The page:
Ada Evening News (Newspaper) - December 10, 1919, Ada, Oklahoma See Ethel Clayton in “Society Exile”, a Paramount, at the Liberty Today—It s. the Triumph of Mope Over the Forebodings of Despair Wyt gfoa toning Jletos; VOLUME XVI. NUMBER 231 ADA, OKLAHOMA, WEDNESDAY, DECEMBER IO, 1919 t THREE CENTS THE COPY “GREEN FIELDS AND PASTURES NEW" THE “RED” PEDDLER AT THE DOOR OF THE ORIENT GKNKIIAL (X»MMITTKK OI' I’SIT- TK A FMO TIKI* ll* AND I* BODLE ED MIND WOKKFUS, IN SKS- SUFFERING OVED MIDDLE SION AT INDIANAPOLIS, WEST AND XOKTHWKST- BEL1EVE END NEAR. DJIN STATES. By the Associate*! y*rrai INDIANAPOLIS. Dec. IO.—The general committee of the Toited Mine workers of America convened shortly before IO o’clock this morning for further consideration of President Wilson’s proposal for ending the strike of 400.000 bituminous coal miners of the country. It was generally expected that the proposal providing for the immediate return to work of the miners at an increase of 14 percent in wages and the appointment of a commission of three men to readjust wages would be accepted before the conference adjourned for the day. As the committee which consists of international and district officers and members or the executive board and scale committee gathered gossip as to the cause of the prolonged session was rife. With very few exceptions, however, all agreed that President Wilson's proposal would be accepted some time today. One high official of the miners who asked that his name be withheld said most of the argument yesterday was on the request of Illinois miners that the Cleveland convention be reconvened to act on the proposal of President Wilson. Another rumor stated that members of the general committee from Illinois late last night had agreed to accept the proposal today. WASHINGTON. Dee. IO Representatives of the United Mine Workers of America today voted down a proposal to reject the strike settlement offer made by President Wilson, accord in e »o information received at Washington from Indianapolis where the union of miners are in session. A second motion that the President’s proposal bk submitted to a referendum vo’** of the members of the union which would Involve delays, also was said to have been voted down Acting President Lewis of the Mine Workers, according to information. said Th** president's offer would be accepted before night. -ac---- Habit of Dwclsto*. dicot people who have succeeded A jay direction of activity can trace th* Measure of tlieir success to the habit af deciding things f»»r themselves Oat •f the greatest temptations we have It to confide in others. By yielding to ll we not only become a nuisance to on' friends but k«*ep on lowering our owj cowers of resist a uee. By the Atsuriaiai Press CHICAGO, Dec. IO.—Below zero in temperature prevailed today In virtually all districts from the Mississippi valley to the Rocky Mountain region anti the cold wave being still on its western invasion with sub-normal temperature of 20 to 50 degrees, in many points of the western region many small cities and towns were destitute of coal and suffering was reported with more to be expected unless moderation of the severe weather brings quick relief. Montana and northern Idaho were the chief sufferers. As a further coal conservation measure, the most severe curtailment of passenger service ever known was effective today with the extension of the railroad administration’s saving order to the eastern region. The order already was operating on other railroads. It was es tituated that 15,000 tons of coal will be saved daily by it and that until the end of the present week It would be necessary to save an ad ditional two hundred train miles daily. In eastern Washington and Ore gun one of the worst snow storms' in history was recorded. About Red wing, Calif., five inches of snow had fallen today, an unusual amount • for that region. It gradually deepen-! ed north to Bend, Ore., where twenty-eight inches fell, the heaviest since 1884. TULSA SWEPT BY DISASTROUS FIRE THIS MORNING Ele’dian: years. an age of 12b By *Ke Atocia tad Pi TULSA, Okla., Dec IO.—Fire which broke out at 3 o’clock this morning in the heart of the busi ness district totally destroyed the IL C. Geek Lumber yard and the Alexander Block, causing damage estimated at $200,000. A faulty gas stove in the basement of the Alexander Block, a two story building. is believed to have caused the fire. It was reported under control at 9 o’clock. *- I IO! 4*11 EY IHI BEGINS A NEW OFFENSIVE t»- . Av^r-t• Pf#**'* REVAL, Ksthonia, Dec. IO.—The Bolshevik! have begun a new offensive on the Narva front. After terrific artillery fire, ten assaults were delivered upon the Bsthonian position. All the attacks were repulsed. the reports state, with heavy losses to the Bolshevik forces. *----- I-et a Want Aa get it for y^u PLAN IS DROPPED AFTER PRES! DENT SAYS HE IVOUIiD REGRET TO SEE RELATIONS SEVERED. SO DECLARES SECRETARY OF LABOR WILSON IN HIS ANNUAL REPORT MADE PUBLIC TODAY. I LEADING FORCES ON BALTIC FRONT Charity Begins at Home (No. I) The benevolent work of the United Charities and the Red Cross of Ada has been correlated. Hereafter the executive committee of the Red Cross will be tne executive committee of the United Charities. This important decision was reached at a conference of the two organizations yesterday. Under the new procedure the executive committee of the Red Cross will have general supervision pf benevolent work in Ada. Rev. S. B. Damron, who has done such a splendid work for charity under the direction of the United Charities, will continue in the work he has done with such eminent success. All bills under the new arrangement will be paid by Mrs. Orville Snead, secretary of the Red Cross, when properly approved. Heretofore the budget of the United Charities has been $200.00 a month, subscribed by the benevolent citizens of Ada. This is not enough. Few people realize the number of calls for assistance that coine in from day to day. Only yesterday some indigent people, without money, wood, or gas, were taken to a hotel by Rev. Damron, and will be kept there until the blizzard has passed, or until other arrangements have been made. Two hundred dollars a month is in itself a nice sum of money. But the 10,000 people of Ada are not doing a great deal when they donate only $200 a month. It is only two cents per capita—the price of a postage stamp. GI IV ER NOR OF PEN N8YLVAN IA SAYS REPUBLICAN PARTY < XIN FHI EXT OE VICTORY AT NEAT ELECTION. r.jr the mtfd I* raw WASHINGTON, Dec. IO. Governor Sproul of Pennsylvania in a keynote speech at the meeting today of the Republican national committee attacked the administration’s Mexican policy and declared the Republican party approached the coming presidential campaign with confidence that the people would endorse its policies. His outline of these included a better relation between capital and labor, economy and business management in administration, a finn handling of the Mexican situation.' restoration of Americanism and constitutional government, and a sound solution of the railroad problem. Referring briefly to the question of peace, the Governor declared that the Republican citizen-! ship trad ‘‘endeavored to co-oper-; ate in the inclusion of the latter with only such limitations as will preserve to this government its full right to determine its own affairs” under the constitution. “We must prepare.” said Cover-1 nor Sproul, “not only to clean up the governmental mess in which wej find ourselves, but we must lay our; plans for restoring the nation to the position of respect which it once held.” THE SUBSEQUENT DROP IN TEMPERATURE EXPE! TED TO DAUSE MUCH SUFFERING IN CERTAIN QUARTERS. By the As.sociated Press i ATLANTA, Ga.. Dec. IO.—Continental rains over the greater part of i he South, which at first had* proven a blessing by aiding hydroelectric plants to operate without coal, today had continued in such force as to flood rivers in Alebama, Georgia and Mississippi, causing thousands of dollars’ damage and at least five deaths. Ten inches or more of rain at va lions points in Alabama and Geor yin, fair weather and a cold wave predicted for Alabama and Mississippi and it was believed the rains would be over in Georgia during the day. The drop in temperature was ex ! pected to cause much suffering 1 around Meredian, Miss., where the Goods had left thousands of persons homeless after a rainfall of ten inches. f Another Case the Equal of That of Hardboiled Smith m MIE MOW MVTHIN6 OF HOER I The remains of West Wilder are I now at the Criswell undertaking parlors in Ada. Mr. Wilder died at I the home of W. P. Morris on the • Byrd’s Mill road early Monday morn- 1 ing. He and W. A. Lloyd of Ard-1 more stopped at the Morris home to’ ‘spend the night and Wilder became I very ill and died early the follow-! ing morning. I It Is said that Wilder has rein-1 fives in Ada and Mr. Crisswell Isj very anxious to get in communica-l Hon with them. If any reader knows anything of Wilder or his relatives let him communicate with Mr. Crisswell. f CoL Yon Lettow V or beck, above, and Cot Avaloff-Bermondt Col. Von Lottow Vorbeck, at tho hand of bio African troops and n fovea af 80,000 Gormans, recently crooned tho frontier into Lithuania, according to dispatches. They ^^^^ara opposition from Finest emeralds come from Colombia. Avaloff-Bemondt la the it_ - Haitian Baltic army which toited with tho Gorman army of — Von dor Gelts in the capture rn raga. He now declares ho lo PRODUCTION OF OIL IN MEXICO ALMOST CEASED By th« Assoc!«t€Hl Pros* WASHINGTON, Dec. IO.—Production of oil iu Mexico practically has ceased as the result of the decision promulgated by Carranza and the general attitude of the Mexican government. Chairman Payne, chairman of the shipping yards, was told tod y b. *i ^legation of American oil men headed bv F. R, Kellogg of New Ye !:. By tho Associated Press NEW YORlt, Dec. IO.—Brutal treatment and even deliberate torture of enlisted men of the American Expeditionary forces are charged against Capt. Charles W. Dexter, formerly commanding officer of the 38 th Military Police Company, whose trial by court martial opened at Governor’s Island today. The evidence was expected to he as sensational as in the trials of Lieut. (Hardboiled) Smith, and Sergent Ball who now pre serving prison sentences for brutality to American soldiers in Paris. By the Associated Press WASHINGTON, Dec. 8.—The reso-i lution asking President Wilson to break off diplomatic relations with the Carranza government were abandoned today by republican leaders in the senate after the president had informed Senator Fall of New Mexico, its author, that he would “be gravely concerned to see any such resolution pass the congress.” In announcing after a conference with Senator Fall and Brandegee of Connecticut!, that the foreign relations committee would take no action on the resolution, Senator Lodge said: Responsibility on President “We want to help, but now the entire Mexican situation goes to the president. The responsibility is on his shoulders. Let it rest there.” Passage of the resolution, the president wrote Senator Fall, would “constiute a reversal of our constitutional practice, which might lead to very grave confusion in regard to the guidance of our foreign affairs.” Declaring that the initiative in directing relations with foreign governments was assigned by the constitution “to the executive and to the executive only,” Mr. Wilson said he was confident that “the only safe course” was “to adhere to the prescribed method of the constitution.” Fall Takes Issue. “We might go very far afield if we departed from it,” he said. Senator Fall in a statement tonight took issue with the president that the senate could not advise oni matters affecting relations with for-! eign governments until requested to do so by the president, and said there were precedents to support him. He also said he would again; request the committee to postpone action on his resolution “or upon any phase of the Mexican matter” until the president had had, time to give the subject his consideration. | Before the president dispatched his letter, the senate foreign rala-tions committee held an hour’s session for discussion of the Mexican situation including the Carranza oil decrees, which have been the subject of diplomatic correspondence be-iween the United States and Mexico, hut at the suggestion of Senator Fall, action on his resolution was deferred until the president had expressed his views. Data Made Public. Senator Fall tonight made public the memorandum which he sent the president dealing with the results of the investigation of the senate! committee, of which the New Mexico senator is chairman. Part of this information was given Mr. Wilson last Friday by Senator Fall, when lie and Senator Hitchcock, democrat, Nebraska, called at the White House to discuss the Fall resolution. Mr. Wilsons statement in his letter. that what the New Mexico sen-; aior had told him of the I»ivesti-j gation ''prepared” him to find in the memorandum matter of “the greatest importance” was interpreted' by some senators as meaning that the president had not yet had time lo study Mr. Fall’s report. Wilson Plan Unknown*. Senators also noted that the president’s letter gave no indication as to whether a change of the ad-; ministration’s attitude toward Mexico! was under consideration, t During the day the state depart-! raent was advised by the American! embassy at Mexico City that Car-i ranza’s reply to the American note renewing the'request for the release; of Consular Agent Jenkins was to be handed to the American charge today. The reply had not been received at the state department tonight. Jenkins Probe Continues. Meantime the investigation into the liberation of Jenkins on bail last week was continuing. WEATHER FORECAST Probably fair tonight and Thursday, with rising temperature. WINS rim BIG PRIZE PORT DURWIN, Australia, Dec. IO.—Capt. Ross Smith, the Australian aviator, arrived here today from England, thus winning the first prize of 10,000 pounds sterling offered for the first aviator to make the voyage. Capt. Ross Smith left Hounslow aviation field near London at nine o’clock November 12 on his flight to Australia. On November 18 he reached Cairo, Egypt, and the next day he continued his flight, reaching Delhi, India, on November 23. From there bo continued eastward until be reached Rangoon, turning southward at that city and making a number of stops along the Malay peninsula. Port Durwin is close to the northern coast pit of Australia, being near the town of Paterson. By the Associated Press WASHINGTON, Dec. 9.—There can be no permanent industrial peace that is not based on industrial justice, Secretary Wilson declared today in his annual report. Reviewing the present disturbed industrial situation, the Secretary said the means had been found for regulating all the other relations of mankind and that human intelligence could find the method of adjusting the relationship between employer and employe with justice to both. Declaring that just as international wrongs might reach a point making war a necessity, so industrial wrongs might accumulate until they provoke an industrial conflict, the secretary said the stability of industrial relations rested on mutual counsel. * “Just as the peace of nations is promoted by frank and friendly intercourse” he said, “so may the peace of industry be maintained by the same methods. “But this intercourse can not come about unless there is first recognized the right of collective bargaining. The public interest demands that it be universally recognized for the primary interest of the public is in peace. "The denial of organization is a denial of the only means of peaceable settlement that the wage earners have.” Calling attention to the present prominence of labor organizations of a revolutionary or lawless type Hie Secretary declared that the responsibility for them must fall upon the employer who opposes the organization of lawful trade unions. More and more do industrial disputes menace the public as well as employer and employe, the secretary said, adding that the right to shrike should be a means of defense and not a weapon of offense. “The right of any man to cease working for another for any reason that is sufficient to himself is the basic element of human liberty,” he said. “The right of any person lo refuse to operate his plant at any L.„.c he desires to do so is the exercise of a property right guaranteed by the constitution. It does not follow that because these rights exist it is necessary to exercise them. They must nevertheless be safeguarded.” Turning to the question of the high cost of living, the secretary said increased wages did not always bring the desired relief. Increased productivity, making more “material available for w r ages and taking the means of increased compensation out of the profits of the employer was the only way in which the standard of living of the wage earner could be improved, he declared. Reviewing the activities o^ the various bureaus of the department, the report said 254,273 aliens came to American shores during the fiscal year ending June 30, and that 245,647 of them were admitted and 8,626 excluded. The number admitted the year before was 211,853. Aliens departing during the last decal year numbered 216,231 a8 against 193,268 the year before. During the last 7 years the Bureau of Immigration estimated that 36 aliens left the counry for every IOO admitted. Aliens expelled under departmental process during the year numbered 3,068 compared with 1.569 in 1918. The total number of aliens deported, including those refused admission and 34 Chinese deported under the exclusion laws, was 11,-728 as against 8,916 in 1918. “The number of admissions to citizenship during the past year was larger than any preceding year, amounting to 217,358,” the report said. “Leaving out of consideration the year 1918 this was a far greater number than was admitted in any two years during Federal supervision. Military statistics show 128,-335 aliens who two years during Federal supervision. Military statistics show 128,335 aliens who acquired citizenship after they assumed the uniform of the United States. The United States Employment (Continued on Page Four.) DAYS LEFT TO HOP REAP TNK , ad*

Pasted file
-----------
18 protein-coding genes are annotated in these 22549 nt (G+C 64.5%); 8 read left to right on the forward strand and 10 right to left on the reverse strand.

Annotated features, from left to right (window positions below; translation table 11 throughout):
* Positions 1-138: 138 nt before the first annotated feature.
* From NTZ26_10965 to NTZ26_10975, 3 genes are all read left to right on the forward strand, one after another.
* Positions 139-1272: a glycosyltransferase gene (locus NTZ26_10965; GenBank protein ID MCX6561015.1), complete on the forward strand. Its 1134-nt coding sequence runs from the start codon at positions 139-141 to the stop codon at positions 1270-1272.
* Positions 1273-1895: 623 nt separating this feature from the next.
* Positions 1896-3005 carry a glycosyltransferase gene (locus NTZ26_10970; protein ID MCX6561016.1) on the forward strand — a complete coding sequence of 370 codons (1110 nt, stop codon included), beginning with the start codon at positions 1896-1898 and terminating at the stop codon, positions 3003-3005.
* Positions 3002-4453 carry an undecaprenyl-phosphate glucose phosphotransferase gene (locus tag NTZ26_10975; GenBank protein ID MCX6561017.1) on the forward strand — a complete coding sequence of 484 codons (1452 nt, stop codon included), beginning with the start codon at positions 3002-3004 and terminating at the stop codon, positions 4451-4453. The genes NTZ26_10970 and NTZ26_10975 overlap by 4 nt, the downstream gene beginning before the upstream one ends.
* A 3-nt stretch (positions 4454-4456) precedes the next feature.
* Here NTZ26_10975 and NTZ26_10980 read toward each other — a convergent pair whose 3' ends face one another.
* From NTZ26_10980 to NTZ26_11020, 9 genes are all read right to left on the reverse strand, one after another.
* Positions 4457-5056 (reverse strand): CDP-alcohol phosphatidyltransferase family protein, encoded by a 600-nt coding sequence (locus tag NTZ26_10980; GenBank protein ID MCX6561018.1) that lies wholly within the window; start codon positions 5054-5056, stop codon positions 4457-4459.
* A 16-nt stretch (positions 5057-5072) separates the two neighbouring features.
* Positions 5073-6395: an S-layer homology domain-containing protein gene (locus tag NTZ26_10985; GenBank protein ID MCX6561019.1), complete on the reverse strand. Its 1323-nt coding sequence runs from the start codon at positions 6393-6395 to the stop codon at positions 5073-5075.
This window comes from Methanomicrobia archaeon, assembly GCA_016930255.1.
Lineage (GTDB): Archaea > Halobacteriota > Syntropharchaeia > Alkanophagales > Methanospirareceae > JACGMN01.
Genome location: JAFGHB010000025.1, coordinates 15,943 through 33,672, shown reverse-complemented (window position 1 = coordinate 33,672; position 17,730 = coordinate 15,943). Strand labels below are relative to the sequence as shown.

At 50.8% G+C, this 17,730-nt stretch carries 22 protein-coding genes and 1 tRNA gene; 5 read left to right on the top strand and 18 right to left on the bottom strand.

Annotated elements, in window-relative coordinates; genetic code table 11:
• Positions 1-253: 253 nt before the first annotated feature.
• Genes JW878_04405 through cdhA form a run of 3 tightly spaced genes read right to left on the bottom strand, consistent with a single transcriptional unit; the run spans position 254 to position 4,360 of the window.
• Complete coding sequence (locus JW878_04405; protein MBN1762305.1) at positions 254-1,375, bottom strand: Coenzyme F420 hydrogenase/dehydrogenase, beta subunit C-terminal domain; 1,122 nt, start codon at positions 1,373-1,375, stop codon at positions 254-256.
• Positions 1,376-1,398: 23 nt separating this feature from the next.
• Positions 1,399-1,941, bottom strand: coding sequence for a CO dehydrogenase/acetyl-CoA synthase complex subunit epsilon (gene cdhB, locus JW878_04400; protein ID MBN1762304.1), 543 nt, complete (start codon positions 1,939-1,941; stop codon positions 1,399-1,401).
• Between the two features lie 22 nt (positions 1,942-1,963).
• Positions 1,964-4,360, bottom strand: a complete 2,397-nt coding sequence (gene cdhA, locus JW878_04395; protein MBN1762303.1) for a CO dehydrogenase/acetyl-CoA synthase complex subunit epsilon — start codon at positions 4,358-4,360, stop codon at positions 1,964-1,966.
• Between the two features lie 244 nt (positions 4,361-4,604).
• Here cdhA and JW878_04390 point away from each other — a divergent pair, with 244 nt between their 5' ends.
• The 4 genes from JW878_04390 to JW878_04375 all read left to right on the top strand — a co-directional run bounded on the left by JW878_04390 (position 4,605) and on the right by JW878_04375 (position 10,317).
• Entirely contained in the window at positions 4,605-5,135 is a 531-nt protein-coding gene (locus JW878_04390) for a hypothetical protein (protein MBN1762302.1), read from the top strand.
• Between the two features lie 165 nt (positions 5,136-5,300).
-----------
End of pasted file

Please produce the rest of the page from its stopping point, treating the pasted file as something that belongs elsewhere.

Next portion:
Once upon a time newspapers were our main source of information. Now those old newspapers are a reliable source for hundreds of years of history and secrets of the past. Now you can search for people, places, and events without the hassle of sorting through mountains of papers!
Newspaper Archive is the world's largest online newspaper database featuring over 155+ million newspaper pages. Plus our database expands by one newspaper page per second for a total of around 2.5 million pages per month! The value of your membership grows along with it.
Those looking to find out more about their forefathers can empower their genealogy search with Newspaper Archive. Within our massive database, users can search ancestors' names for news stories and obituaries. We must understand our past to understand our future!
24 hours a day Monday-Saturday
Your full introductory membership payment will be credited toward the cost of full membership any time you choose to upgrade!
"It is amazing how easy and exciting it is to access all of this information! I found hundreds of articles about my relatives from Germany! Well worth the subscription!" - Michael S.
"I love this site. It's interesting to read articles about different family members. I've found articles as well as an obituary about an uncle who passed away before I was born, and another about a great aunt. It's great for helping with genealogy." - Patricia T.
"A great research tool. Allows me to view events and gives me incredible insight into the stories of the past." - Charles S.